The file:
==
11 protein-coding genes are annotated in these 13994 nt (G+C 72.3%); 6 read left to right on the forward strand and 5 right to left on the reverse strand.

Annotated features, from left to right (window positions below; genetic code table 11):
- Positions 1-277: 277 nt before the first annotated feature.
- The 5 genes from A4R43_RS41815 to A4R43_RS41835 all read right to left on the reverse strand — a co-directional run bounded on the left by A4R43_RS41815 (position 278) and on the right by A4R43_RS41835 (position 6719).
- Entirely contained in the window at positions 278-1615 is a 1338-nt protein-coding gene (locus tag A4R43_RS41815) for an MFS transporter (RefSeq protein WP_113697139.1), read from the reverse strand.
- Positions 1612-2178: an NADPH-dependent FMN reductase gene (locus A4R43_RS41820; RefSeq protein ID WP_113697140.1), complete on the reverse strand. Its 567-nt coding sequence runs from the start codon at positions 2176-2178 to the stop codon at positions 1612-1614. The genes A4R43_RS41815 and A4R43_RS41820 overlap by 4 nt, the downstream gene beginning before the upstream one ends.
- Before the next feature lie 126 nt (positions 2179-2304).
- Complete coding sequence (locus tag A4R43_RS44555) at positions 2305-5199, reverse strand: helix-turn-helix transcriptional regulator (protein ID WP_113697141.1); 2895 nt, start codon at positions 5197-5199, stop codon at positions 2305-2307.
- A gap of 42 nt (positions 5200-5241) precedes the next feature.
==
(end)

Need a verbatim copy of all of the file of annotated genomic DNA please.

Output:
11 protein-coding genes are annotated in these 13994 nt (G+C 72.3%); 6 read left to right on the forward strand and 5 right to left on the reverse strand.

Annotated features, from left to right (window positions below; genetic code table 11):
- Positions 1-277: 277 nt before the first annotated feature.
- The 5 genes from A4R43_RS41815 to A4R43_RS41835 all read right to left on the reverse strand — a co-directional run bounded on the left by A4R43_RS41815 (position 278) and on the right by A4R43_RS41835 (position 6719).
- Entirely contained in the window at positions 278-1615 is a 1338-nt protein-coding gene (locus tag A4R43_RS41815) for an MFS transporter (RefSeq protein WP_113697139.1), read from the reverse strand.
- Positions 1612-2178: an NADPH-dependent FMN reductase gene (locus A4R43_RS41820; RefSeq protein ID WP_113697140.1), complete on the reverse strand. Its 567-nt coding sequence runs from the start codon at positions 2176-2178 to the stop codon at positions 1612-1614. The genes A4R43_RS41815 and A4R43_RS41820 overlap by 4 nt, the downstream gene beginning before the upstream one ends.
- Before the next feature lie 126 nt (positions 2179-2304).
- Complete coding sequence (locus tag A4R43_RS44555) at positions 2305-5199, reverse strand: helix-turn-helix transcriptional regulator (protein ID WP_113697141.1); 2895 nt, start codon at positions 5197-5199, stop codon at positions 2305-2307.
- A gap of 42 nt (positions 5200-5241) precedes the next feature.